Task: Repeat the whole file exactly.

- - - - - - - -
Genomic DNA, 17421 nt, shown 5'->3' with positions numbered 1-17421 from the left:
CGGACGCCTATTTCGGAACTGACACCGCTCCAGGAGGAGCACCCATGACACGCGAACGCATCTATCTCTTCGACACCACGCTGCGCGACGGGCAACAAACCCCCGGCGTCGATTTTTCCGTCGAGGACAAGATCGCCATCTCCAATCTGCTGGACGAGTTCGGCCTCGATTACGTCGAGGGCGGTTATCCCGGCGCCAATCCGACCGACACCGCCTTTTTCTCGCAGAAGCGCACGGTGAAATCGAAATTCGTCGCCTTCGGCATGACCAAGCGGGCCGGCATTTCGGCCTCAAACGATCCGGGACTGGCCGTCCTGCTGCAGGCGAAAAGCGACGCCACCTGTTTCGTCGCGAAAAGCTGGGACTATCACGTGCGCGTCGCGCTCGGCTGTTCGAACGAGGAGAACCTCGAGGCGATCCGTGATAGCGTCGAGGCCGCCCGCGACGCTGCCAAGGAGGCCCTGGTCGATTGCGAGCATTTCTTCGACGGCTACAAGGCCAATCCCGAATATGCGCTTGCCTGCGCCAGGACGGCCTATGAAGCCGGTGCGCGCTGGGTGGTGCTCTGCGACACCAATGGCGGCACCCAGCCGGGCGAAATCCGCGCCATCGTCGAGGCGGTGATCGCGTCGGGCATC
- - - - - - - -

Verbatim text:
Genomic DNA, 17421 nt, shown 5'->3' with positions numbered 1-17421 from the left:
CGGACGCCTATTTCGGAACTGACACCGCTCCAGGAGGAGCACCCATGACACGCGAACGCATCTATCTCTTCGACACCACGCTGCGCGACGGGCAACAAACCCCCGGCGTCGATTTTTCCGTCGAGGACAAGATCGCCATCTCCAATCTGCTGGACGAGTTCGGCCTCGATTACGTCGAGGGCGGTTATCCCGGCGCCAATCCGACCGACACCGCCTTTTTCTCGCAGAAGCGCACGGTGAAATCGAAATTCGTCGCCTTCGGCATGACCAAGCGGGCCGGCATTTCGGCCTCAAACGATCCGGGACTGGCCGTCCTGCTGCAGGCGAAAAGCGACGCCACCTGTTTCGTCGCGAAAAGCTGGGACTATCACGTGCGCGTCGCGCTCGGCTGTTCGAACGAGGAGAACCTCGAGGCGATCCGTGATAGCGTCGAGGCCGCCCGCGACGCTGCCAAGGAGGCCCTGGTCGATTGCGAGCATTTCTTCGACGGCTACAAGGCCAATCCCGAATATGCGCTTGCCTGCGCCAGGACGGCCTATGAAGCCGGTGCGCGCTGGGTGGTGCTCTGCGACACCAATGGCGGCACCCAGCCGGGCGAAATCCGCGCCATCGTCGAGGCGGTGATCGCGTCGGGCATC